Cosmic Trigger at The Cockpit TheatreCultureTheatre
Robert Anton Wilson and Robert Shea are best known for co-writing the 1970s science fiction trilogy Illuminatus!, a tongue-in-cheek look at conspiracy theories, Discordianism and the Illuminati through the lens of magic and farce. The books were adapted for the stage in 1976 by Ken Campbell (a nine-hour rendition approved by the authors), and Wilson went on to write several spin-offs, including a non-fiction, semi-autobiographical trilogy called Cosmic Trigger. To honour and celebrate these works, Daisy Erin Campbell, daughter of director Ken, is bringing to the stage the first book of Wilson’s follow-up series, which recounts his personal perspective during the time of writing Illuminatus!.
Cosmic Trigger is characterised by a propensity for the random and the absurd. A wildly playful mood is immediately established as goddesses, aliens and other creatures intervene, to the great amusement of the audience. The story follows Robert Wilson’s family and work life as he walks on the thin line between reality and metaphysics. Wilson and writer/ journalist Robert Shea conceive the idea of penning a novel during their time at Playboy magazine. Inspired by the readers’ letters, they decide to explore the themes of sex, drugs, conspiracy theories and religious cults, imagining a world where the paranoid are completely right. The writing project kickstarts a rollercoaster of emotions and hallucinations fuelled by the use of drugs and occultism.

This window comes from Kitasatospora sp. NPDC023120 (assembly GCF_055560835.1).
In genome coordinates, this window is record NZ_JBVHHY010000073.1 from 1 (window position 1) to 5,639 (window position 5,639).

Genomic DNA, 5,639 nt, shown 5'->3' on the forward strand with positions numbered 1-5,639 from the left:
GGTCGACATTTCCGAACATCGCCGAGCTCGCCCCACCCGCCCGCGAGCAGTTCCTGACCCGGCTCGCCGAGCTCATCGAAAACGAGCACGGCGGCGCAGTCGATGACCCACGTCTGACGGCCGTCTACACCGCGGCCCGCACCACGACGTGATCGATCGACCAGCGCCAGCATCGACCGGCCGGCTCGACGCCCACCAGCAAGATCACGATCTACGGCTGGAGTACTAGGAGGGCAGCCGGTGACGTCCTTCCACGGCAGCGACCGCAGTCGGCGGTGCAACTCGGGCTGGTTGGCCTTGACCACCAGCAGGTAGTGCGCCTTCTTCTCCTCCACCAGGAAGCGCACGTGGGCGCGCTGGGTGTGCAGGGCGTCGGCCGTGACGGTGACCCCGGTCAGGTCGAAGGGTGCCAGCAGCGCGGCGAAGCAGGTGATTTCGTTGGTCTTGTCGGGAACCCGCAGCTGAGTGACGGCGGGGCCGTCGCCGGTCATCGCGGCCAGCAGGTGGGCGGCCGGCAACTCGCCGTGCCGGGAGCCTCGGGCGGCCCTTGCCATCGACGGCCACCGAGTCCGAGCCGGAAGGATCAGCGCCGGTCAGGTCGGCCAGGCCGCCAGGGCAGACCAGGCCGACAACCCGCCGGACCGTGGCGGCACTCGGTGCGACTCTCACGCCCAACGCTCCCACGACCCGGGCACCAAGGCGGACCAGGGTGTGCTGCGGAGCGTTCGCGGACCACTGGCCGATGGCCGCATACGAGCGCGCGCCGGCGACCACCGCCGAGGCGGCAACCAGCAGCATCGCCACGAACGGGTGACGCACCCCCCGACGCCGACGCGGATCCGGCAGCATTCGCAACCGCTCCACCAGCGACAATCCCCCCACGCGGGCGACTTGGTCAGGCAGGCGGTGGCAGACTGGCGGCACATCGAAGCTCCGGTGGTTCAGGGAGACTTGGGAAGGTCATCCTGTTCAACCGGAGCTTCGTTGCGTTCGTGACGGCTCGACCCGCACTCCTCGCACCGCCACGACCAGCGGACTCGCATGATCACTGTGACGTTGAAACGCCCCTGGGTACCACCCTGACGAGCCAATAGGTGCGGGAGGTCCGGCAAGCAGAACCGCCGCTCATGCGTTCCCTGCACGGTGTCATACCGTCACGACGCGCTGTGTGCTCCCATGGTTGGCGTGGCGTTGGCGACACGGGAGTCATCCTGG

The play defines itself as “cryptic and confusing” and it largely stays true to the definition, but the irresistibly infectious fun it transmits elevates it beyond the sometimes scattered plot. Cosmic Trigger has drive and individuality. It finds a way of setting itself apart by disobeying the rules and, following in Wilson’s steps, it deconstructs itself, deliberately loses the way, and then punches again with great force. The (several) themes are perhaps weaved too densely, but the script’s ambition alone deserves praise. The fact that it holds the audience’s attention, and keeps the laughter going, for four hours is a testament that Daisy Campbell has hit upon the right formula.
Led by Oliver Senton as Wilson and Kate Alderton as his wife Arlen, the cast is a true force that powers through the long and intense performance. They take theatre-goers on a journey of wit, humour, songs, outlandish outfits, nudity and a myriad of messages to go away with and ponder. The circular stage of the Cockpit allows a deep immersion that does not exclude the audience from the action. In fact, the presence of spectators is often acknowledged and everyone is made to feel part of the experience. The lack of a solid thread binding the whole play together is felt (and longed for) at times, but the spirit of the production is exemplary in that it acts as a reminder of what theatre should always strive to do: innovate, experiment, and instigate thought and feeling.
Photo: Jonathan Greet
Cosmic Trigger is at the Cockpit Theatre from 4th until 27th May 2017, for further information or to book visit here.